A Tricky 750-mile Race in the Pacific Northwest

Mad Dog cruises through the San Juan Islands

Mad Dog cruises through the San Juan Islands

The Bermuda Race, the Fastnet, the Sydney-Hobart, the Transpac and the Transat, the Route du Rhum and the Vendée Globe—these are the classics of bluewater racing, with epic destinations, famous waypoints and treacherous bodies of water that have to be traversed. Now there is a new kid on the block: humble, weird, a bit awkward, but spunky as hell and proud of it. It’s not yet a classic, but it’s an epic just the same. It’s the Race to Alaska, aka the R2AK, which was inaugurated in 2015 after the idea was hatched during a long night in the beer tent at Washington’s Port Townsend Wooden Boat festival.

Barstool fantasies typically have short legs, but not this one, because it combines high adventure with high uncertainty. “It’s like the Iditarod on a boat, with a chance of drowning, being run down by a freighter, or eaten by a grizzly bear,” is the bold promise of this delicious mess of a boat race that espouses self-reliance and exposes participants to 50-degree water, tidal rapids, glassy calms, choppy seas and stiff breezes—either in rapid succession or all at once. Thomas Manby, one of the mates in Captain George Vancouver’s party, who charted these waters in the late 18th century, observed that their ships “stood through the narrow pass, the tide rushing along like lightning, it running at least 10 knots an hour.”

The elemental rules fit on a cocktail napkin: race 750 miles from Port Townsend, Washington, to Ketchikan, Alaska. Stop in Victoria, BC, for a taste of Canadian sanity before you slog up the Inside Passage, including the Johnstone Strait. Tick off the waypoints at Seymour Narrows and Bella Bella. Bring any vessel, as long as it is powered by wind and/or muscle only. Go solo or with a platoon of friends. If you are a sail robot, you’re welcome, too. If you’re Alaskan, beaver pelts are no longer considered legal tender for the entry fee. You can stop along the course to hunker down, fix your boat or get supplies. You can ask other racers for a hand, but you can’t have a coach trailing you with spares, tools, candy bars or baby wipes. First boat in gets $10,000 in cash, nailed to a hunk of wood. Second gets a set of steak knives. Now come hither and sheet in.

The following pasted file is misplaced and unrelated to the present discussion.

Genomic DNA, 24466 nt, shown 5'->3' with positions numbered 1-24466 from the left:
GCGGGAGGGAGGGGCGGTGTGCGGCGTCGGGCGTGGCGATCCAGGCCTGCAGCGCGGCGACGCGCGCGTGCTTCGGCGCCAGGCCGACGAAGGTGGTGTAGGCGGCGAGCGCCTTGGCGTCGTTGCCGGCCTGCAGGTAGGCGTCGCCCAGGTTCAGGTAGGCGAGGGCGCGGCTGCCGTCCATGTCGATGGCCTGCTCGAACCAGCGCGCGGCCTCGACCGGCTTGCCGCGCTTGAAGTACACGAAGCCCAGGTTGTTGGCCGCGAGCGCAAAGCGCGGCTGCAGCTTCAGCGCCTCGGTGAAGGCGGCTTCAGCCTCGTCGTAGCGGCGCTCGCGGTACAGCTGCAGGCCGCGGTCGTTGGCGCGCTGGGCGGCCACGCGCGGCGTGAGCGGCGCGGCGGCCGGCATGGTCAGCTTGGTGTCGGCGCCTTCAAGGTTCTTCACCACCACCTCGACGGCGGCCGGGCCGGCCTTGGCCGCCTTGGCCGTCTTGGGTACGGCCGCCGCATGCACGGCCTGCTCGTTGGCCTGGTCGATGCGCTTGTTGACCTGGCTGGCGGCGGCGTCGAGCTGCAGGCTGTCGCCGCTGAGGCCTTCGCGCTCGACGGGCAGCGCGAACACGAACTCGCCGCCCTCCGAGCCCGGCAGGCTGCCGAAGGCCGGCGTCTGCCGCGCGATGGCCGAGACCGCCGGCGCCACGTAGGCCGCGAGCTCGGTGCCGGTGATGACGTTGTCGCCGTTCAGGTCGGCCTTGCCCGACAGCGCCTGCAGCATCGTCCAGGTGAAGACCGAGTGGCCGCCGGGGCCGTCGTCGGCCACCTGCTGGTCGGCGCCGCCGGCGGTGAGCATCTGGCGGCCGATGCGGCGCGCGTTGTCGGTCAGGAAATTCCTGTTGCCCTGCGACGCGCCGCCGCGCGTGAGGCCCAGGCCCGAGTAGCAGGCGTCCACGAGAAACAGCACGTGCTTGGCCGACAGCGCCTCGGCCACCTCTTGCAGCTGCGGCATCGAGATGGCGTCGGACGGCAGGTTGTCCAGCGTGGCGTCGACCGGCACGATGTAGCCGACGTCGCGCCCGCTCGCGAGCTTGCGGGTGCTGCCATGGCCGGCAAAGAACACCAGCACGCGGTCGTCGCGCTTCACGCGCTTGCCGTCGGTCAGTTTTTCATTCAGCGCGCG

This year marked the second running, and 65 entrants followed the siren song of R2AK, most from the region on both sides of the international border, but also someoats from California, the East Coast and one entry from France. “It’s less of a blank slate, which was the intrigue of the first edition,” says Jake Beattie, executive director of the Northwest Maritime Center and Grand Poobah of R2AK. “Teams are better prepared and of higher caliber, and Version 2.0 has a tighter feel.” More photo choppers and video drones, too. He and race boss, Dan Evans, keep a leash on a fleet of mind-boggling diversity, while letting the elements decide who is worthy and who isn’t.

Green Culshan, a San Juan 21, was fitted out with oars for the race—when the wind didn’t cooperate, elbow grease did

Green Culshan, a San Juan 21, was fitted out with oars for the race—when the wind didn’t cooperate, elbow grease did

Looking at last year’s results, small trimarans were the rage. They sail well, offer shelter and can be rowed or pedaled at a decent clip when necessary. Some battle-hardened race vets returned with better, faster, beefed-up boats. Then there were the crazies who brought whatever they found in their backyard. Among these was Team Hodge fielding Ooozegooze, a ménage of plywood, numerous rig styles and a stuffed monkey doing the chart work, a dude on a standup paddleboard, and a solar-powered drone. And then there was Mad Dog, a fire-engine red modified Marstrom M32 catamaran from the San Francisco Bay area that could be on the World Match Racing Tour, but came here to exercise one of two options: getting the cash or cracking up in spectacular fashion.

“You should not have to choose between difficult and fun, it has to be both.”

— Jake Beattie (race organizer)

“If they don’t break, they’ll win,” predicted Ryan Breymaier, who was in town to race on John Sangmeister’s modified ORMA 60 Tritium, a piece of bad assery that once served as a trial horse for the America’s Cup Team Artemis Racing. However, during the delivery from Southern California, the boat suffered breakage, so the team borrowed Taniwha, a tuned-up F32 SRXC trimaran that was hastily trailered up from San Diego. Also on the Tritium crew was beach-cat champion and R2AK veteran Tripp Burd from the Boston area, who finished fourth with his brother Chris in the windy first edition on a souped-up Arc 22 catamaran, straddling the fine line between crazy and catastrophe.

“We broke down a lot, but the boat was small enough to tuck into small coves for shelter and repairs,” Burd said. This effort rippled to 2016 and Mad Dog’s entry. “Tripp called me last year and suggested to do this race on the Marstrom,” said owner Randy Miller. “I declined because I didn’t want to lose my boat or my life. But after they did it on a much smaller boat, I changed my mind.”